S.P. of Archer asks, “I recently lost my job but when I applied for unemployment I was told that I wasn’t eligible because my employer said I was let go due to misconduct, which wasn’t true. What can I do about that?”
Under Florida law, you are eligible for benefits if you are “laid off,” dismissed or furloughed from a job due to no fault of your own. You must also have earned $3,400 in the last 4 calendar quarters. You are also eligible for benefits if your hours are reduced, too. However, if you quit a job or if you are fired for good cause, your claim will be denied, which is what apparently has happened to you.
In these difficult economic times, some employers might be looking for ways to terminate employees and avoid being charged for unemployment compensation claims by saying that the employees had violated company rules or otherwise committed an act which justified the firing, even if it is just a pretense for the termination. If that is what happened in your case, you must appeal that adverse decision and you must do so within twenty (20) calendar days of the date on which the Notice of Determination was mailed or you will lose your right to appeal.
The hearing on your appeal will most likely be conducted by telephone and you will have the opportunity to give sworn testimony, present witnesses and ask questions of your former employer. You will need to prove that you did not commit any misconduct and that you were let go for other reasons. Of course, if you were terminated because of your race, color, national origin, disability, age, gender, religion or marital status that is another matter altogether as that might constitute Employment Discrimination.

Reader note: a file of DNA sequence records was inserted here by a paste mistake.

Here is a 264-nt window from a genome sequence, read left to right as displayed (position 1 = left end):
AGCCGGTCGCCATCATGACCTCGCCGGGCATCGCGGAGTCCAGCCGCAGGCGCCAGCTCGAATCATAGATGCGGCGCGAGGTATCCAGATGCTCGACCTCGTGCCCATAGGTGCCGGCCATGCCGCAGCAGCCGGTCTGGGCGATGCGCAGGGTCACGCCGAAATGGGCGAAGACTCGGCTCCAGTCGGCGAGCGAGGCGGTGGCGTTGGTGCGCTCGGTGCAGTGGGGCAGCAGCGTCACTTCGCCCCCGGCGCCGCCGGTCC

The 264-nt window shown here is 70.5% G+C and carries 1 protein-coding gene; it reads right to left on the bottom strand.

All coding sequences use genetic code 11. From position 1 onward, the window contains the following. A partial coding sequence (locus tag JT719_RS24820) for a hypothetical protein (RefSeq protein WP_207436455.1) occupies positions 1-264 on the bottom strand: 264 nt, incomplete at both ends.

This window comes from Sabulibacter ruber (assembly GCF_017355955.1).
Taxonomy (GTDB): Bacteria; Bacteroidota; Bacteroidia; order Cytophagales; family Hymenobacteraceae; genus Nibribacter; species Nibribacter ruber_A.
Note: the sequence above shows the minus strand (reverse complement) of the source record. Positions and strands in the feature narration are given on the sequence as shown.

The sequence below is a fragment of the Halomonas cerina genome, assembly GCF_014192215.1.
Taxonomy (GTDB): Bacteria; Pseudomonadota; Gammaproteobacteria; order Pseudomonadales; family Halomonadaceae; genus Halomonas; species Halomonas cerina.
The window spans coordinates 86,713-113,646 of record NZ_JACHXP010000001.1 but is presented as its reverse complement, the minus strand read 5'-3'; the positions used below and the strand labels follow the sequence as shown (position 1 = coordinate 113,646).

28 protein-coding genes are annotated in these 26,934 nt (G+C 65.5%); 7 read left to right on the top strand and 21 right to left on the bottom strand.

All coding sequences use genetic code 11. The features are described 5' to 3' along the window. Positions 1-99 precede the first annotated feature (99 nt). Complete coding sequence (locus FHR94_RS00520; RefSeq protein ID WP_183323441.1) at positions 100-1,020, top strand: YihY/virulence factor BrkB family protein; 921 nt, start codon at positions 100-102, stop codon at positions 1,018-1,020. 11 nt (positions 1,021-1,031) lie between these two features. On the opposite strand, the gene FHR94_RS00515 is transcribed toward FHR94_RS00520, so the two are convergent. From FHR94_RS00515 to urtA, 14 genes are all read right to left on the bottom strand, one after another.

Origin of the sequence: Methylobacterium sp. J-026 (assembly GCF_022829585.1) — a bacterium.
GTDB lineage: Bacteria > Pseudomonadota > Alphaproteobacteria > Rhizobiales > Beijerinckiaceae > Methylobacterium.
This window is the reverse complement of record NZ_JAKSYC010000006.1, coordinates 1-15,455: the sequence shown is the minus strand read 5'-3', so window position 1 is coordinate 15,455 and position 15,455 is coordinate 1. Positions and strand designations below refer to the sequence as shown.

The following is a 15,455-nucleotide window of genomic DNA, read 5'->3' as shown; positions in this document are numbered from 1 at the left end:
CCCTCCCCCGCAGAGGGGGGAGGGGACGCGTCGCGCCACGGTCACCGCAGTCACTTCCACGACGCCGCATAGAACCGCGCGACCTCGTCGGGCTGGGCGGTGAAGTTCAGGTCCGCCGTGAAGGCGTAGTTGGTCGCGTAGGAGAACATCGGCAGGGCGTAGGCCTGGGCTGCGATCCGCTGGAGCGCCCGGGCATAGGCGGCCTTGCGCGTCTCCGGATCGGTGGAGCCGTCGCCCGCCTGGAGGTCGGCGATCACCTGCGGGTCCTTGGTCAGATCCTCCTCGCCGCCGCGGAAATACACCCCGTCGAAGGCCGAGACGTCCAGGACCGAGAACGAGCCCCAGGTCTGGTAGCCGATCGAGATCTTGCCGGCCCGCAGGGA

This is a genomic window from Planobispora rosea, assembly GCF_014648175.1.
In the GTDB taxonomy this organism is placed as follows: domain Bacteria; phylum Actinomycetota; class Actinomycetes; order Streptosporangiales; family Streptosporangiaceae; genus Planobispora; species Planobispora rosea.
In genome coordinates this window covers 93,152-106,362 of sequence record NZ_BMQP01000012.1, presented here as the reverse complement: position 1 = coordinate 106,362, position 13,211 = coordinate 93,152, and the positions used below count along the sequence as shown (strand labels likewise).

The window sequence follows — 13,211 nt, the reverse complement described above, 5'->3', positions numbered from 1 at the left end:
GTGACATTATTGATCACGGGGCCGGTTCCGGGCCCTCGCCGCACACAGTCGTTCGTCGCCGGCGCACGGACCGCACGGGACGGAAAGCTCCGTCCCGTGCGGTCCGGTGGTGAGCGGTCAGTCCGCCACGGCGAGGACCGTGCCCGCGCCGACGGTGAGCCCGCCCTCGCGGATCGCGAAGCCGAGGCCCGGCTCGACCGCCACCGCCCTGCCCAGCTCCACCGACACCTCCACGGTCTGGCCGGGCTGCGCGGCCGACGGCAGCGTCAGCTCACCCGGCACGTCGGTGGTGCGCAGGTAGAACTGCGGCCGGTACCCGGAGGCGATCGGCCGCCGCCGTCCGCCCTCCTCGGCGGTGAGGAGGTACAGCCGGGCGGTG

Needless to say, your chances of winning are much better if you have an attorney. If you cannot afford an attorney, you can call the closest Legal Services office, which provides free legal assistance to qualified individuals, or call the Florida Bar Referral service at 1-800-342-8011. I hope I answered your question and I wish you good luck in pursuing justice.
The foregoing was written by attorney Pierce Kelley, who is a member of the Florida Bar Association. The contents reflect his personal opinions and beliefs.